SAN FRANCISCO (01/26/2000) - In the first sign of trouble for the e-commerce site, Boo.com laid off some 70 employees Tuesday. The layoffs, which comprised editorial and customer relations staffers in its New York and European offices, comes less than three months after the international fashion boutique's launch.
Jay Herratti, president of Boo.com North America, downplayed the layoffs, calling it a normal post-Christmas "headcount reduction."
"We looked across the business where we have overcapacity," and made cuts, he explained. He acknowledged some cuts were in the editorial operation. He explained that the editorial staff - hired to furnish the site with timely articles on pop culture and fashion - were "a lot of" freelancers and contractors. He gave no more specifics about the layoffs.
However, he did say that Boo.com is reevaluating its editorial strategy.
"Originally, we envisioned setting it up as a separate magazine," Herratti said. Now, the original editorial content will be integrated more directly into the site, as opposed to coexisting as a separate online magazine, he said.
The tale of Boo.com has been one of lofty ambitions and about-faces. Backed by an impressive roster of clients, including French luxury magnate Bernard Arnault, Boo.com caught the media's attention last summer. It planned to launch simultaneously in more than a dozen countries.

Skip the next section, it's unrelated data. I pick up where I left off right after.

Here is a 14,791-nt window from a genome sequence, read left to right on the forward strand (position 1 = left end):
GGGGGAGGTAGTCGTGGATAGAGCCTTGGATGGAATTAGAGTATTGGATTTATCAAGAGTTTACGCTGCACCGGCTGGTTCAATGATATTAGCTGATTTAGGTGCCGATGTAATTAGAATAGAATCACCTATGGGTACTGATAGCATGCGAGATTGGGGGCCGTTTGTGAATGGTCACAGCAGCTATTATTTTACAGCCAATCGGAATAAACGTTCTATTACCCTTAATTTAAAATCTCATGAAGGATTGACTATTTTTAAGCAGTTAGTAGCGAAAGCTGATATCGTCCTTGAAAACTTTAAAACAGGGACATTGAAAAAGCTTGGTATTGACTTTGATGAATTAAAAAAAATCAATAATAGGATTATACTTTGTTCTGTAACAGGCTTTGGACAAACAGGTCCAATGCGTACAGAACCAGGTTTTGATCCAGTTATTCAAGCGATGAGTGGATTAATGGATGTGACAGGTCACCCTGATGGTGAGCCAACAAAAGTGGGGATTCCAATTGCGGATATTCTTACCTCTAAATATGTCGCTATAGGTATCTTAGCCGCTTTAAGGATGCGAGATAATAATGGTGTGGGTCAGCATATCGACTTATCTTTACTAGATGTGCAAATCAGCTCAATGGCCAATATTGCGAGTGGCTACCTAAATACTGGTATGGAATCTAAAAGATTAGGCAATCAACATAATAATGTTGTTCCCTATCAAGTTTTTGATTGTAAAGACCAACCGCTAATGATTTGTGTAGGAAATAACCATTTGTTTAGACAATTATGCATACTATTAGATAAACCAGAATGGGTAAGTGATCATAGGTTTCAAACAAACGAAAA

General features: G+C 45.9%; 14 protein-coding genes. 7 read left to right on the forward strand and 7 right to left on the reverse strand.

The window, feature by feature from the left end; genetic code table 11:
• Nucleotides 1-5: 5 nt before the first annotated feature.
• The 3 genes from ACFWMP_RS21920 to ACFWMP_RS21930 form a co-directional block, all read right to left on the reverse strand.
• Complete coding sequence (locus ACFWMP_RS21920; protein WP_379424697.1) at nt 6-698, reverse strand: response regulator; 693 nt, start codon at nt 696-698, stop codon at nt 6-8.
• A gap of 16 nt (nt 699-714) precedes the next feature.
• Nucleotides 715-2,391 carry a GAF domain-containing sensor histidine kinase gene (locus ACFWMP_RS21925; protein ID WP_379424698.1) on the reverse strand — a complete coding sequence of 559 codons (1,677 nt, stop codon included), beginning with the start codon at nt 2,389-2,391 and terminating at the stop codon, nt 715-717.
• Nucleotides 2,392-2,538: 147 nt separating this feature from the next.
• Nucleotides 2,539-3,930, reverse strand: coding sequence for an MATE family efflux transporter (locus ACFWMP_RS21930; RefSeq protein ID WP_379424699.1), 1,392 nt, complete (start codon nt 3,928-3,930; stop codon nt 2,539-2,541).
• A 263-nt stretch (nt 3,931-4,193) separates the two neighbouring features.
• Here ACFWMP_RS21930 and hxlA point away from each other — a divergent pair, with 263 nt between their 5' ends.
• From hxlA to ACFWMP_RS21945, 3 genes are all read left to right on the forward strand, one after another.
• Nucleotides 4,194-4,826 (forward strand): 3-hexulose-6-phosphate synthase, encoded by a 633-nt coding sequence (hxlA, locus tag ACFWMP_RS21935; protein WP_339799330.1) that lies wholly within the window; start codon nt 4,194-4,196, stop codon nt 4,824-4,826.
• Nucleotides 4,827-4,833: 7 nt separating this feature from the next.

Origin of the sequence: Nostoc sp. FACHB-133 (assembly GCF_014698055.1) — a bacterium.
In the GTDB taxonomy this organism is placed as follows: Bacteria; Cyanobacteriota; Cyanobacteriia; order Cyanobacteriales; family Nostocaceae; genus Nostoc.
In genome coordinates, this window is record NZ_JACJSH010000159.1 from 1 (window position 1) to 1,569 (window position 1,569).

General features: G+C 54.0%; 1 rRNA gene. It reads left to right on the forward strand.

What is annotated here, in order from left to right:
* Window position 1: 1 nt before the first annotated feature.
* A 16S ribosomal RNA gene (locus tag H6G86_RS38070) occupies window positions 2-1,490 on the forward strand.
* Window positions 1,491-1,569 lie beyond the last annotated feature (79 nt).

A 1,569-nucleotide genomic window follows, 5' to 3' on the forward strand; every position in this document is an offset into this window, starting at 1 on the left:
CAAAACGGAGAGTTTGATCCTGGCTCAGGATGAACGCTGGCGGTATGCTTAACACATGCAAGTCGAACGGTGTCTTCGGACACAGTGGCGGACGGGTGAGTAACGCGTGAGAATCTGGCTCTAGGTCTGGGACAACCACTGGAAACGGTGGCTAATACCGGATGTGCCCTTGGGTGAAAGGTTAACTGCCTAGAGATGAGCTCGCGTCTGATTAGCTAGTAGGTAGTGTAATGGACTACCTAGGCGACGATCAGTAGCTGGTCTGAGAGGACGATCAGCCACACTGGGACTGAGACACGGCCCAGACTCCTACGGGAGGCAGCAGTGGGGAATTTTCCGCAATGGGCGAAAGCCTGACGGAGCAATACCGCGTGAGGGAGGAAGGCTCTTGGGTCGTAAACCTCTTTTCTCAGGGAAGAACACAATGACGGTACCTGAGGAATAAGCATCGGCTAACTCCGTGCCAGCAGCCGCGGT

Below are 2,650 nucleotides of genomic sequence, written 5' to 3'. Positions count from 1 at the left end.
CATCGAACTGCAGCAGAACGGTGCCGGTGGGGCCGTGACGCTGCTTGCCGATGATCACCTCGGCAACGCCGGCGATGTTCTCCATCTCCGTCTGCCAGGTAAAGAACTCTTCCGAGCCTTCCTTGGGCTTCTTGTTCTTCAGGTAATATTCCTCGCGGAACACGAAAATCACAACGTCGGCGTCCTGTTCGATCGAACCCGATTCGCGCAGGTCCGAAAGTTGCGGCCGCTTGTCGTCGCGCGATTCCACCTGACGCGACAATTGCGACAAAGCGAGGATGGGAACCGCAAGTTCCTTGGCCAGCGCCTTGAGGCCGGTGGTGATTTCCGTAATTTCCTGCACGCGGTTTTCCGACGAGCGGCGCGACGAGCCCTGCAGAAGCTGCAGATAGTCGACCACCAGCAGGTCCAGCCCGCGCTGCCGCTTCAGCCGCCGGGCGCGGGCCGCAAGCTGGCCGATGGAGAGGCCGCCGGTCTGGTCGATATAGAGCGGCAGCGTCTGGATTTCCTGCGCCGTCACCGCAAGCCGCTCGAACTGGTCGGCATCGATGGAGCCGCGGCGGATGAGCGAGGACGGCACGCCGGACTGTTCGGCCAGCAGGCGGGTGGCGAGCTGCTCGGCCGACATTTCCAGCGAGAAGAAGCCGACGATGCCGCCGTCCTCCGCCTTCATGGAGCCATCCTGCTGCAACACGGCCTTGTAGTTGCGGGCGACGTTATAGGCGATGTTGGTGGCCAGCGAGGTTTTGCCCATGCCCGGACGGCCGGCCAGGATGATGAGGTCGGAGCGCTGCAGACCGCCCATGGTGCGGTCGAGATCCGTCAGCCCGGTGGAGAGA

But the company bit off more than it could chew. The site didn't launch until the first week of November, almost six months behind schedule. Meanwhile, a pre-launch $25 million marketing effort had come and gone. When the site finally launched, it took a few weeks before kinks and bugs were worked out so the site wouldn't suddenly freeze on shoppers. A warning on the site still cautions it is designed for users with 56Kbps modems. "It will work with slower modems, but your download times may be slower," the site reads.
Observers also questioned the company's ostensibly costly operations. Aside from a hefty ad budget that included buys in glossy publications such as Vanity Fair and on cable television, the company operates in New York in a very trendy West Village neighborhood. Its London headquarters are situated in a trendy neighborhood.
Herratti defended Boo's operating budget, saying the layoffs are not an indication that the company needs to cut costs. "We were very pleased with Christmas. Our investors were very pleased," he said.